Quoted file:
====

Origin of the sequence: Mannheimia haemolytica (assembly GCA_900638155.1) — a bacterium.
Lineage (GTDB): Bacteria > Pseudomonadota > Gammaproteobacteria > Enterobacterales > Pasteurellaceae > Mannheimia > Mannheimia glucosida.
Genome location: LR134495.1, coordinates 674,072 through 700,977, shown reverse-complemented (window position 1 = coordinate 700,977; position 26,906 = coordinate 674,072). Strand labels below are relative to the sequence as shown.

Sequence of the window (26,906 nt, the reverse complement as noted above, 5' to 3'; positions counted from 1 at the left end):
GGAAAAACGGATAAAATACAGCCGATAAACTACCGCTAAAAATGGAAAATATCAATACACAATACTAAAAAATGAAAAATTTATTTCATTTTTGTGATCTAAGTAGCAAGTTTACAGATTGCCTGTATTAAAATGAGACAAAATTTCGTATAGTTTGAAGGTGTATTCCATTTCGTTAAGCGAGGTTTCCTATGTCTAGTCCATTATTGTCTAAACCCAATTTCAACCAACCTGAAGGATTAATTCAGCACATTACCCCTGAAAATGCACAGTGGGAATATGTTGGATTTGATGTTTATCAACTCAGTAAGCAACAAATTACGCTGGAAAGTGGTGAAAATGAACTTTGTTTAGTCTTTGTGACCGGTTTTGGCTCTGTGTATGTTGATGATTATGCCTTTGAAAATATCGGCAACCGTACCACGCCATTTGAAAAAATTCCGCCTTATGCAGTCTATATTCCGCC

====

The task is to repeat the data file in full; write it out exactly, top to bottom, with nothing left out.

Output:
Origin of the sequence: Mannheimia haemolytica (assembly GCA_900638155.1) — a bacterium.
Lineage (GTDB): Bacteria > Pseudomonadota > Gammaproteobacteria > Enterobacterales > Pasteurellaceae > Mannheimia > Mannheimia glucosida.
Genome location: LR134495.1, coordinates 674,072 through 700,977, shown reverse-complemented (window position 1 = coordinate 700,977; position 26,906 = coordinate 674,072). Strand labels below are relative to the sequence as shown.

Sequence of the window (26,906 nt, the reverse complement as noted above, 5' to 3'; positions counted from 1 at the left end):
GGAAAAACGGATAAAATACAGCCGATAAACTACCGCTAAAAATGGAAAATATCAATACACAATACTAAAAAATGAAAAATTTATTTCATTTTTGTGATCTAAGTAGCAAGTTTACAGATTGCCTGTATTAAAATGAGACAAAATTTCGTATAGTTTGAAGGTGTATTCCATTTCGTTAAGCGAGGTTTCCTATGTCTAGTCCATTATTGTCTAAACCCAATTTCAACCAACCTGAAGGATTAATTCAGCACATTACCCCTGAAAATGCACAGTGGGAATATGTTGGATTTGATGTTTATCAACTCAGTAAGCAACAAATTACGCTGGAAAGTGGTGAAAATGAACTTTGTTTAGTCTTTGTGACCGGTTTTGGCTCTGTGTATGTTGATGATTATGCCTTTGAAAATATCGGCAACCGTACCACGCCATTTGAAAAAATTCCGCCTTATGCAGTCTATATTCCGCC